I hope you enjoyed last Monday’s post on Beltane. Now that we are a little further along in the month of May and a little further along the Wheel of the Year, I want to share some thoughts on Unconditional Acceptance.
Simply put ‘unconditional’ means without conditions or not limited in any way.
Acceptance means the act of accepting; the state of being accepted or acceptable. And ‘accept’ is defined as “to receive willingly”
How does that translate when considering the topic Unconditional Acceptance in relationships?
In a relationship we understand that the other people are doing the best they can under the circumstances, given their skill set, objectives, etc.
Unconditional Acceptance does not necessarily mean unconditional approval. Those are two different concepts.
I can understand and accept decisions others make without approving of them or supporting them.
When raising children, parents often build “approval” into the mix which means the children may not believe or feel they are accepted. They feel different from the rest of the family, disengaged or even an outcast.
Acceptance of another person as she or he is, without conditions, without limits is a gift. And, depending on our own values and upbringing, it isn’t necessarily easy—but it is necessary to a healthy and functioning relationship.
It is possible to accept a person “warts and all” and still have boundaries in terms of the relationship. Not necessarily easy.
You can accept a family member or friend who has an addiction problem and also have the boundary that you will not spend time with them if they are under the influence.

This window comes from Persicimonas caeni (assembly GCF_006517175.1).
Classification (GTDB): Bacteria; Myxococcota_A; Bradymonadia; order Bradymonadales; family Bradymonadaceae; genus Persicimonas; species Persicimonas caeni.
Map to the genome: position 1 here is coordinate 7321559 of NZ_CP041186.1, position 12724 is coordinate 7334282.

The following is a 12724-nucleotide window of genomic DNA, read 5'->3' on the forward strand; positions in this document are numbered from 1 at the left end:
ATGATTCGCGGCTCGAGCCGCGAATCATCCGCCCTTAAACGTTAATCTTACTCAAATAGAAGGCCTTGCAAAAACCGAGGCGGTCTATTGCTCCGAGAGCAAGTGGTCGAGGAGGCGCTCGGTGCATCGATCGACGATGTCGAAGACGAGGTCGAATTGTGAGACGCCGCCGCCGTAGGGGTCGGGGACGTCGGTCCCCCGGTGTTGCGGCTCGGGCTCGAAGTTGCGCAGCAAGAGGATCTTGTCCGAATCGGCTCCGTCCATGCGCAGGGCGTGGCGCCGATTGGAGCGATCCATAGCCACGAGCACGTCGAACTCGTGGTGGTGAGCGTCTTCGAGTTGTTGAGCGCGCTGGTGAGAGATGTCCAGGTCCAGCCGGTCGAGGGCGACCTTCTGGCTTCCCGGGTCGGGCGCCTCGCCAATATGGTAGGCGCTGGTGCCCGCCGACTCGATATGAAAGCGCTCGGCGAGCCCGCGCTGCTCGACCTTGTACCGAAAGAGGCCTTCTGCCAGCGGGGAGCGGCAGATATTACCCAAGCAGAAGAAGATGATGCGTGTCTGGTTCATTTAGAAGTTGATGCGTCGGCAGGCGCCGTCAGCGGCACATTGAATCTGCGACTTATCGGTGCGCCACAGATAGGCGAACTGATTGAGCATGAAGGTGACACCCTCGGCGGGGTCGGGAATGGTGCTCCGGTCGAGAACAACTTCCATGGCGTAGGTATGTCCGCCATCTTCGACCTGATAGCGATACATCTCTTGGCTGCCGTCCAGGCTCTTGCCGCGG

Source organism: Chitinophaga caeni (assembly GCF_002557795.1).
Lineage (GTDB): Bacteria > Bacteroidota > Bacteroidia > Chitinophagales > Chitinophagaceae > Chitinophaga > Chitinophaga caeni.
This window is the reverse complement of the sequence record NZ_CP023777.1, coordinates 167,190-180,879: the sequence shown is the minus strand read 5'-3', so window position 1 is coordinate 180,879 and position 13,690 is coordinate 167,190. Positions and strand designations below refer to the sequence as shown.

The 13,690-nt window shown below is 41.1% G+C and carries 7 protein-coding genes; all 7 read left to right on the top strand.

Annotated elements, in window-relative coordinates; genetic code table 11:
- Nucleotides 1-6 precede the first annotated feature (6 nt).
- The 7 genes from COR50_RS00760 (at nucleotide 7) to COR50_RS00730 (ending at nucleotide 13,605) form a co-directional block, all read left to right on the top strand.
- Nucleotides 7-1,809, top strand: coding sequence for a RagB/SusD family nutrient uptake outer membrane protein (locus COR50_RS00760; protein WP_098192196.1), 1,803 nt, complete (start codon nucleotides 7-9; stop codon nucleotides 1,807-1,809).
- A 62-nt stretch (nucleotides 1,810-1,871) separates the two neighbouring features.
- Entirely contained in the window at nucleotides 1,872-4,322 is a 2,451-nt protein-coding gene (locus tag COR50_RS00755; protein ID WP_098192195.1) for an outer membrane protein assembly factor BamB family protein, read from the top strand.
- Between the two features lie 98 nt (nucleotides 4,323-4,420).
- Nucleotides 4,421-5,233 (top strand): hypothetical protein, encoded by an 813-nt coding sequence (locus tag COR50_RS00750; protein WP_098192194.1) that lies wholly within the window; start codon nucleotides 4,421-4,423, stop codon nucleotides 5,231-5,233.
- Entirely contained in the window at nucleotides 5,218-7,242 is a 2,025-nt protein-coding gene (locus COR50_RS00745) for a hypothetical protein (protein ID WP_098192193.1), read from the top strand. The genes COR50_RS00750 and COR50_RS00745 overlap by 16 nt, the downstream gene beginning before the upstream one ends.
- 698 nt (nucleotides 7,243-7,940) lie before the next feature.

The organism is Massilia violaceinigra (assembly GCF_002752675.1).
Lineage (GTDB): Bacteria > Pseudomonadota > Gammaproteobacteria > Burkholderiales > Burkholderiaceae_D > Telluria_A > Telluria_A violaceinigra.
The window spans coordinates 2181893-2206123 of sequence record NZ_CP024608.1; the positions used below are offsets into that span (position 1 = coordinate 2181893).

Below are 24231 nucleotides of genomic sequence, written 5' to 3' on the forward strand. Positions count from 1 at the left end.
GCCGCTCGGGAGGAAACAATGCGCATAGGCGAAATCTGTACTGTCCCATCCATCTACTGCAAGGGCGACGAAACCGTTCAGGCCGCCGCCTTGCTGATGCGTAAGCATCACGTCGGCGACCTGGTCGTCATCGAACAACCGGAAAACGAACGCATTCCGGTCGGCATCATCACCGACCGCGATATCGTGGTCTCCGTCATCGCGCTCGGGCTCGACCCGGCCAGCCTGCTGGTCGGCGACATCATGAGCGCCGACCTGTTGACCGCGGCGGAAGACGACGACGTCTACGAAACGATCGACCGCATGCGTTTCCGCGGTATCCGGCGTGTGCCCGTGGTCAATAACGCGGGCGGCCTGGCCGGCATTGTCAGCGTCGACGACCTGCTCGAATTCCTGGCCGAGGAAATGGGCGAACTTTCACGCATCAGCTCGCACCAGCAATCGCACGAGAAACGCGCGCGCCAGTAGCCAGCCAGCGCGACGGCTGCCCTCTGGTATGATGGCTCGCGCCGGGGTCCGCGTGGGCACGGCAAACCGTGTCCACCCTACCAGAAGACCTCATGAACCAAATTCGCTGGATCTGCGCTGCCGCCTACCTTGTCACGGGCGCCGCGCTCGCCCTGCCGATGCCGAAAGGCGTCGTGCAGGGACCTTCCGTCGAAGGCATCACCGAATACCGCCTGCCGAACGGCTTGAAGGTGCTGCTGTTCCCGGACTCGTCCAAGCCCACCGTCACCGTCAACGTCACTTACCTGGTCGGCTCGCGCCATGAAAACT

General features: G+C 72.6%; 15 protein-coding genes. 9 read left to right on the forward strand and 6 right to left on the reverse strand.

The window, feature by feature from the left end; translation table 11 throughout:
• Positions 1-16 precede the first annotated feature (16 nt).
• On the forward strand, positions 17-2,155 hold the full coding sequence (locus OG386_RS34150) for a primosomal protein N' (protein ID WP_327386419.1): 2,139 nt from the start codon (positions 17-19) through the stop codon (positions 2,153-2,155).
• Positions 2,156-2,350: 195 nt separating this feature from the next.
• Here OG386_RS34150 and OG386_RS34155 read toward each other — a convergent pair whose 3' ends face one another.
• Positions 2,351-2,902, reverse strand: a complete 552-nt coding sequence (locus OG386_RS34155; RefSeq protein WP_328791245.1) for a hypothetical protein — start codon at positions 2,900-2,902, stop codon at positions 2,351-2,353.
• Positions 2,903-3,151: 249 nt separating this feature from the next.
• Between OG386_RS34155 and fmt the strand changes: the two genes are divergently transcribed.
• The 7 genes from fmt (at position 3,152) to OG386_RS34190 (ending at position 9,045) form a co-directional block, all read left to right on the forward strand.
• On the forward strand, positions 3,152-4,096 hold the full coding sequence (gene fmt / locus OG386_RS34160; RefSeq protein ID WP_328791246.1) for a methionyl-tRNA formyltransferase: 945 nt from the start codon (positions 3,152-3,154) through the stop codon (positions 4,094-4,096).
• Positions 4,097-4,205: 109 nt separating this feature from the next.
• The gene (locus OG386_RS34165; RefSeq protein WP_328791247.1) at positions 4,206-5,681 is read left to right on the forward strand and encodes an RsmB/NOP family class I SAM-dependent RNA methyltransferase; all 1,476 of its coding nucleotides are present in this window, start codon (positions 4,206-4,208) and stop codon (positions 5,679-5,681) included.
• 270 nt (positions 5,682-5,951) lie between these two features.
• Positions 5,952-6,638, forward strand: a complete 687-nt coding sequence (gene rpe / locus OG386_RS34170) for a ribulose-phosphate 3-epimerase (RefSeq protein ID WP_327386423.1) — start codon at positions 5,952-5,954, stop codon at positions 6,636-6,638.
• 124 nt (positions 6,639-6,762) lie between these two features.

When Sophia Stewart sends out her flyer inviting women to her house to form a sacred women’s circle, there were more than double the number who remained forty-five days later.
The six women who continued to come and who are the heroines in the series came to the first meeting open to a new experience, open to looking at the world from a slightly or even very different point of view. They were willing to listen, to learn, to participate with an open mind.
They created their sacred women’s circle from that initial unconditional acceptance. They created spiritual practices individually and together. They created a haven where they each had the safety and freedom to express themselves through prayer and practice knowing they were unconditionally accepted by the others.
Where in your life are you unconditionally accepted?
Please leave a comment. I’m very interested in your perspective even if you disagree.
Learn more about The Sacred Women’s Circle series on my website.
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